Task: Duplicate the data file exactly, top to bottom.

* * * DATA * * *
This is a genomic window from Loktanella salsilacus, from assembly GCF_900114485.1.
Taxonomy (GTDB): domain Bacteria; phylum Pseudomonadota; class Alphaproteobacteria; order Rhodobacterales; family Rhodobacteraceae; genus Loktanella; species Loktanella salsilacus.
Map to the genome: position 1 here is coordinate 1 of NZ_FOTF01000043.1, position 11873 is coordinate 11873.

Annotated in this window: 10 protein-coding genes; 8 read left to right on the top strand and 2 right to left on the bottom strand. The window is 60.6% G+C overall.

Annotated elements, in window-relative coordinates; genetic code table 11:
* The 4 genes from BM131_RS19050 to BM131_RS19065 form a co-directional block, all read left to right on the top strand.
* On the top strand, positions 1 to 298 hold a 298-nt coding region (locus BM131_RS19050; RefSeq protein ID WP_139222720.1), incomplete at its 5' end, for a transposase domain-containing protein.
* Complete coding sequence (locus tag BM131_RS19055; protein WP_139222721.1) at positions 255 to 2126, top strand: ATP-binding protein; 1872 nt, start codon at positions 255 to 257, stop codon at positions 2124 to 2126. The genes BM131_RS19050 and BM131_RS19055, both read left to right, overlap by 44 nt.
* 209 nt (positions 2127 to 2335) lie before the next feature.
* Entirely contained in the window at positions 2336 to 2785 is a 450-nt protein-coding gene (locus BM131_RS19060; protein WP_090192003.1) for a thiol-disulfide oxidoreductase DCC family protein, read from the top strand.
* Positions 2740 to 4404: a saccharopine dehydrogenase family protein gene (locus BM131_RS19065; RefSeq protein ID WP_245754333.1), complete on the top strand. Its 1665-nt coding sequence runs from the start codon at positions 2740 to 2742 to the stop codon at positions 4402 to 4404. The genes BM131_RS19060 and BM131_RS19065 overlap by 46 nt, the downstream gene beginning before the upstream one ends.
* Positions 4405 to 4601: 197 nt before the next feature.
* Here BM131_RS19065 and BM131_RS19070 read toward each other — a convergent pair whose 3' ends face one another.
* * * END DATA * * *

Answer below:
This is a genomic window from Loktanella salsilacus, from assembly GCF_900114485.1.
Taxonomy (GTDB): domain Bacteria; phylum Pseudomonadota; class Alphaproteobacteria; order Rhodobacterales; family Rhodobacteraceae; genus Loktanella; species Loktanella salsilacus.
Map to the genome: position 1 here is coordinate 1 of NZ_FOTF01000043.1, position 11873 is coordinate 11873.

Annotated in this window: 10 protein-coding genes; 8 read left to right on the top strand and 2 right to left on the bottom strand. The window is 60.6% G+C overall.

Annotated elements, in window-relative coordinates; genetic code table 11:
* The 4 genes from BM131_RS19050 to BM131_RS19065 form a co-directional block, all read left to right on the top strand.
* On the top strand, positions 1 to 298 hold a 298-nt coding region (locus BM131_RS19050; RefSeq protein ID WP_139222720.1), incomplete at its 5' end, for a transposase domain-containing protein.
* Complete coding sequence (locus tag BM131_RS19055; protein WP_139222721.1) at positions 255 to 2126, top strand: ATP-binding protein; 1872 nt, start codon at positions 255 to 257, stop codon at positions 2124 to 2126. The genes BM131_RS19050 and BM131_RS19055, both read left to right, overlap by 44 nt.
* 209 nt (positions 2127 to 2335) lie before the next feature.
* Entirely contained in the window at positions 2336 to 2785 is a 450-nt protein-coding gene (locus BM131_RS19060; protein WP_090192003.1) for a thiol-disulfide oxidoreductase DCC family protein, read from the top strand.
* Positions 2740 to 4404: a saccharopine dehydrogenase family protein gene (locus BM131_RS19065; RefSeq protein ID WP_245754333.1), complete on the top strand. Its 1665-nt coding sequence runs from the start codon at positions 2740 to 2742 to the stop codon at positions 4402 to 4404. The genes BM131_RS19060 and BM131_RS19065 overlap by 46 nt, the downstream gene beginning before the upstream one ends.
* Positions 4405 to 4601: 197 nt before the next feature.
* Here BM131_RS19065 and BM131_RS19070 read toward each other — a convergent pair whose 3' ends face one another.